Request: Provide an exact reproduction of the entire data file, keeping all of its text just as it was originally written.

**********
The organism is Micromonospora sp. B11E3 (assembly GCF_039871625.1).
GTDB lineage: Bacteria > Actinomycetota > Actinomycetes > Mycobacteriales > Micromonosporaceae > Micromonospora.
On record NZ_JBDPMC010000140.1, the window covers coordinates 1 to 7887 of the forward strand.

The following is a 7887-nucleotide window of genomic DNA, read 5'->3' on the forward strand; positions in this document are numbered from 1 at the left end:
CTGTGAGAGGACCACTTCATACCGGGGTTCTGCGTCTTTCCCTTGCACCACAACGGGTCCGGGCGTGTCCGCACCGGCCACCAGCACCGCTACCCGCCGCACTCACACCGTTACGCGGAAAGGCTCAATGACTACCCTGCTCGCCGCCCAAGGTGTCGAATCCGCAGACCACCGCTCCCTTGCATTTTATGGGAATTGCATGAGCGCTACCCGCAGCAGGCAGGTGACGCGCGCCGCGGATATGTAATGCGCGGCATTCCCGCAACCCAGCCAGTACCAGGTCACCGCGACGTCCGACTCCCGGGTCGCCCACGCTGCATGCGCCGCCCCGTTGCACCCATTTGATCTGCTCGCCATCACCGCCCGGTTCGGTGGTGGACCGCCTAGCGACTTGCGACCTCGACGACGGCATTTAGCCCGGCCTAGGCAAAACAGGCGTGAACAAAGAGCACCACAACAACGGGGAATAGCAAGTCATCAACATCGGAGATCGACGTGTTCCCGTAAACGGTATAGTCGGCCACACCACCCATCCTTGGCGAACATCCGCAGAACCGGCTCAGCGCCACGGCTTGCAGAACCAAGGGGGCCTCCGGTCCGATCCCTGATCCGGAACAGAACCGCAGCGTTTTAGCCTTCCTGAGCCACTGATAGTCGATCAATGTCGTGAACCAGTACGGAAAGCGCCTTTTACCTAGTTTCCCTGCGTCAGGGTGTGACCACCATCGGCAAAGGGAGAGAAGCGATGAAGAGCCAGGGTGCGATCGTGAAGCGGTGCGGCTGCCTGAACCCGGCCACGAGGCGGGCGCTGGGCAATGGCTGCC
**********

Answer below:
The organism is Micromonospora sp. B11E3 (assembly GCF_039871625.1).
GTDB lineage: Bacteria > Actinomycetota > Actinomycetes > Mycobacteriales > Micromonosporaceae > Micromonospora.
On record NZ_JBDPMC010000140.1, the window covers coordinates 1 to 7887 of the forward strand.

The following is a 7887-nucleotide window of genomic DNA, read 5'->3' on the forward strand; positions in this document are numbered from 1 at the left end:
CTGTGAGAGGACCACTTCATACCGGGGTTCTGCGTCTTTCCCTTGCACCACAACGGGTCCGGGCGTGTCCGCACCGGCCACCAGCACCGCTACCCGCCGCACTCACACCGTTACGCGGAAAGGCTCAATGACTACCCTGCTCGCCGCCCAAGGTGTCGAATCCGCAGACCACCGCTCCCTTGCATTTTATGGGAATTGCATGAGCGCTACCCGCAGCAGGCAGGTGACGCGCGCCGCGGATATGTAATGCGCGGCATTCCCGCAACCCAGCCAGTACCAGGTCACCGCGACGTCCGACTCCCGGGTCGCCCACGCTGCATGCGCCGCCCCGTTGCACCCATTTGATCTGCTCGCCATCACCGCCCGGTTCGGTGGTGGACCGCCTAGCGACTTGCGACCTCGACGACGGCATTTAGCCCGGCCTAGGCAAAACAGGCGTGAACAAAGAGCACCACAACAACGGGGAATAGCAAGTCATCAACATCGGAGATCGACGTGTTCCCGTAAACGGTATAGTCGGCCACACCACCCATCCTTGGCGAACATCCGCAGAACCGGCTCAGCGCCACGGCTTGCAGAACCAAGGGGGCCTCCGGTCCGATCCCTGATCCGGAACAGAACCGCAGCGTTTTAGCCTTCCTGAGCCACTGATAGTCGATCAATGTCGTGAACCAGTACGGAAAGCGCCTTTTACCTAGTTTCCCTGCGTCAGGGTGTGACCACCATCGGCAAAGGGAGAGAAGCGATGAAGAGCCAGGGTGCGATCGTGAAGCGGTGCGGCTGCCTGAACCCGGCCACGAGGCGGGCGCTGGGCAATGGCTGCC